History not on the side of Brady

Tom Brady’s 20-year tenure with the New England Patriots has come to an end.


And although it will be strange seeing the 42-year-old in a Tampa Bay Buccaneers jersey next season after reports say he is expected to sign a deal for about $30 million per year, Brady isn’t the first franchise quarterback switching teams late in his career.


He leaves New England as a six-time Super Bowl champion and three-time NFL MVP. He is second in NFL history in passing yards and touchdowns.


Below are other signal-callers who changed uniforms near the end of their career, leaving by either trade or free agency.


Not surprisingly, most struggled to replicate the same success with their new teams.


Joe Montana


The San Francisco 49ers were a dynasty in the 1980s, and Montana was the cornerstone piece. He led the team to four Super Bowl titles while winning two MVP awards during the decade.


Montana was 100-39 as a starter in 13 seasons with San Francisco, throwing for more than 3,000 yards and 25 touchdowns six times.


Nearing 40 years old, he spent the final two years of his career with the Kansas City Chiefs. Although he was 17-8 and led the team to two playoff appearances, his overall production slipped. Montana totaled 5,427 passing yards, 29 touchdowns and 16 interceptions over those two seasons, where he also was 2-2 in the playoffs.


Brett Favre


Favre was an icon in Green Bay for 16 seasons. Although he only won one Super Bowl with the Packers, the franchise reached the playoffs 11 times with him under center.


After a brief retirement, he played one season with the New York Jets in 2008, finishing with a 9-7 record. He then signed with the Minnesota Vikings at 40 years old. His first season was a success, throwing for more than 4,000 yards and leading the team to the NFC Championship, where the Vikings lost in overtime to the New Orleans Saints.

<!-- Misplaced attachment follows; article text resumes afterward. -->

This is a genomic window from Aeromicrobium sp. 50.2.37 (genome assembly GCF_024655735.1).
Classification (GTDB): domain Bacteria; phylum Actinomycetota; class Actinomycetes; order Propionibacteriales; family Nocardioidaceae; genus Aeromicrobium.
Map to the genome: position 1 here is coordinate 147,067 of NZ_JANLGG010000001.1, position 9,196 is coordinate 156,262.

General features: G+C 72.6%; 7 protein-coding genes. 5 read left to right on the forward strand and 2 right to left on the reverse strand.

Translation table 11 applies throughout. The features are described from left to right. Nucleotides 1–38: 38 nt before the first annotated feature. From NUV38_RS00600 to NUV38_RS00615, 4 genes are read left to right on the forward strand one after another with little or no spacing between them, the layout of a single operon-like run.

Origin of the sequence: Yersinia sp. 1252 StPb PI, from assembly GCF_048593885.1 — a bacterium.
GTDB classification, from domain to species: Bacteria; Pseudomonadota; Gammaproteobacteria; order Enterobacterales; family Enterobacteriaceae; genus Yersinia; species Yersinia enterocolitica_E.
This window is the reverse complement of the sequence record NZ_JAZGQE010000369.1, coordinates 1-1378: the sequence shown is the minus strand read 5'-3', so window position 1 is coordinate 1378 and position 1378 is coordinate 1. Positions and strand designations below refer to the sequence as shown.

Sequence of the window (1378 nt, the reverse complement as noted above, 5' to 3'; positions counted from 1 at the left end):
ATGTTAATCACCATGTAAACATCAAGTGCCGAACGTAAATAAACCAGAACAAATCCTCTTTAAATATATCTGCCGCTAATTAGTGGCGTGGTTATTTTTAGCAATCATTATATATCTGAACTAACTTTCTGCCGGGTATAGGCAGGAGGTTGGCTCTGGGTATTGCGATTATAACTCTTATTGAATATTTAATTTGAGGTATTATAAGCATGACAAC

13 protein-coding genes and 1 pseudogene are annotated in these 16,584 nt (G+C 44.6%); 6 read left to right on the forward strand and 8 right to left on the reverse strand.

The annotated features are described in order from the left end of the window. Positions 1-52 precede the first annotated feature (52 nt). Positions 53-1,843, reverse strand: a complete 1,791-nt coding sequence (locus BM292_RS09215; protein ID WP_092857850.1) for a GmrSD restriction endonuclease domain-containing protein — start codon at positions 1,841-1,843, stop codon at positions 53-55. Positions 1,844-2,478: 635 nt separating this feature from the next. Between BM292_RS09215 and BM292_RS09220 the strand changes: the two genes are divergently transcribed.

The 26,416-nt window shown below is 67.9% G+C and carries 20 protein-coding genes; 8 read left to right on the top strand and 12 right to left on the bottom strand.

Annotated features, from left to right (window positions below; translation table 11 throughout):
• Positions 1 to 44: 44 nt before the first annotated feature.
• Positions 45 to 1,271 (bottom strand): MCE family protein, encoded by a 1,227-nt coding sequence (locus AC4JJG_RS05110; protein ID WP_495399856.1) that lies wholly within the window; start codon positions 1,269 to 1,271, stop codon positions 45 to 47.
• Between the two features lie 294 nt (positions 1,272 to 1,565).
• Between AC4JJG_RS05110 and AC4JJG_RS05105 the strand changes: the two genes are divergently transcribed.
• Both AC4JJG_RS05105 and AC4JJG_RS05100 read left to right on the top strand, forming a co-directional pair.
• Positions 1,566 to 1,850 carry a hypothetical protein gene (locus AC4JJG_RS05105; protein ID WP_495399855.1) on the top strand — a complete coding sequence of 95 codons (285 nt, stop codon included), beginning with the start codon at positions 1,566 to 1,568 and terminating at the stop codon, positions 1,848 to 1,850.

However, the Southern Miss alum had a difficult final season, throwing 11 touchdowns to 19 interceptions while going 5-8 in his 13 games as the starter.


Favre ranks fourth in NFL history in passing yards.


Johnny Unitas


Unitas won three NFL Championships and one Super Bowl in 1971 during his 17-year career with the Baltimore Colts. He also was a three-time MVP as one of the most dominate players in the league over nearly two decades.


However, Unitas began losing playing time to Earl Morrall later in his Colts tenure and was traded to the San Diego Chargers in 1973 at 40 years old. He played in just five games for the Chargers, throwing three touchdowns and seven interceptions before retiring the following season.


Peyton Manning


Winning a Super Bowl is never a bad way to end a career, although the longtime Indianapolis Colt played a minimal role in the Denver Broncos' championship run in 2015.


He became the only starting quarterback to win a Super Bowl with two different teams, although he struggled throughout his final season. He threw for under 225 yards in all three playoffs wins and totaled just two touchdowns -- this coming after throwing for nine scores to 17 picks in 10 games during the regular season.